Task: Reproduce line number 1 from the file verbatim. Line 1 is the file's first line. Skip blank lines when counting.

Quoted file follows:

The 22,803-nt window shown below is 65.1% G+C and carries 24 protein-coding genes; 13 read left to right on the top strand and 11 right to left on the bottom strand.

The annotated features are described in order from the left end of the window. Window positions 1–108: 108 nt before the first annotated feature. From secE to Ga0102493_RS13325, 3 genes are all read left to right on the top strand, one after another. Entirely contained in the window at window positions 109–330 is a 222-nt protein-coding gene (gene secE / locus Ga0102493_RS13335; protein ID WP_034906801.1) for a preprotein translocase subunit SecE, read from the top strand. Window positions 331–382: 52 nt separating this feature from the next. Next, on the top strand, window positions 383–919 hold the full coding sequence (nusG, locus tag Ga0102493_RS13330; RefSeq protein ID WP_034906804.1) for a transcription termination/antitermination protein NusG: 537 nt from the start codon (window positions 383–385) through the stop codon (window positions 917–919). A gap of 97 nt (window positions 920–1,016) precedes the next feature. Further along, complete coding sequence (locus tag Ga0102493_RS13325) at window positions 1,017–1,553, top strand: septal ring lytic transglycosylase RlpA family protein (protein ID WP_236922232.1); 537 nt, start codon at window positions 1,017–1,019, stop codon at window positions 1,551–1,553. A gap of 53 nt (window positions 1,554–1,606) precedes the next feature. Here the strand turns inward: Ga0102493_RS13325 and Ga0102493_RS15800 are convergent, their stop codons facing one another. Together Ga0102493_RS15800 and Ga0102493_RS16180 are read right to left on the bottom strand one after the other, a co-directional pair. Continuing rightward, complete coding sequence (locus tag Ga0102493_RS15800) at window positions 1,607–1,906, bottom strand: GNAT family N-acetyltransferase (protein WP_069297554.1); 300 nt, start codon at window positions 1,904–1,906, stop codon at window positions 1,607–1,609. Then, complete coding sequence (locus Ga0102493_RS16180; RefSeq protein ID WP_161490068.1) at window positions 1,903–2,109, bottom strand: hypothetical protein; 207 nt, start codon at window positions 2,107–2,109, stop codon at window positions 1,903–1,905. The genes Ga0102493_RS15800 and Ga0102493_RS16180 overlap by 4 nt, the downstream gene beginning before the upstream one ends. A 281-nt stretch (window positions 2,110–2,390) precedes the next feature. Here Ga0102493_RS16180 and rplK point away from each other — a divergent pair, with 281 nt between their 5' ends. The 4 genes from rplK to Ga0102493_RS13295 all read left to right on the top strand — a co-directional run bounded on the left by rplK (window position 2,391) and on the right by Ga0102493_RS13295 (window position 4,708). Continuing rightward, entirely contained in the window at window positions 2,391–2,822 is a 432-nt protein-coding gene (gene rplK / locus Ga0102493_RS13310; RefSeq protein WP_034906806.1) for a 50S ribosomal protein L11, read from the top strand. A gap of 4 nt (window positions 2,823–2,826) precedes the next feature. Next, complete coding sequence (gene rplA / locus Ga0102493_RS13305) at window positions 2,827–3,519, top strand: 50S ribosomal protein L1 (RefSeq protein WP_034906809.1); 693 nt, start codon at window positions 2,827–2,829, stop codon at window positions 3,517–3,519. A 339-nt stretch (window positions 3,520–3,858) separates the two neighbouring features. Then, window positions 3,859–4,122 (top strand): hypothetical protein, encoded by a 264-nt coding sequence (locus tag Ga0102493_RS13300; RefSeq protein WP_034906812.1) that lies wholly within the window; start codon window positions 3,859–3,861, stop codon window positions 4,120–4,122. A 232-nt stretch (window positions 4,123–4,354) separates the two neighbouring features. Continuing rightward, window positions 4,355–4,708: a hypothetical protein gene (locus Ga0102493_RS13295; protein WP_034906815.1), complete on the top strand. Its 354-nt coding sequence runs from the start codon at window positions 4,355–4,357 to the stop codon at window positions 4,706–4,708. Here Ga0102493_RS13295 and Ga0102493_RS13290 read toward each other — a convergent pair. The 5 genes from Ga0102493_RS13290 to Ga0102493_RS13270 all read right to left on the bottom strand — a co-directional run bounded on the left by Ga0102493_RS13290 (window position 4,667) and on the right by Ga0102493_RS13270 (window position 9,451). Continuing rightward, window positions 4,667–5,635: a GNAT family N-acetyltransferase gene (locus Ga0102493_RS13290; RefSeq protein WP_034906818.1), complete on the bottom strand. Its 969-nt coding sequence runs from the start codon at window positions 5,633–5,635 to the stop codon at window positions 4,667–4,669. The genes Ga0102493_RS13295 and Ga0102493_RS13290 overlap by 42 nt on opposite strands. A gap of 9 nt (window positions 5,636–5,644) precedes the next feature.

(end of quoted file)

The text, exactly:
The 22,803-nt window shown below is 65.1% G+C and carries 24 protein-coding genes; 13 read left to right on the top strand and 11 right to left on the bottom strand.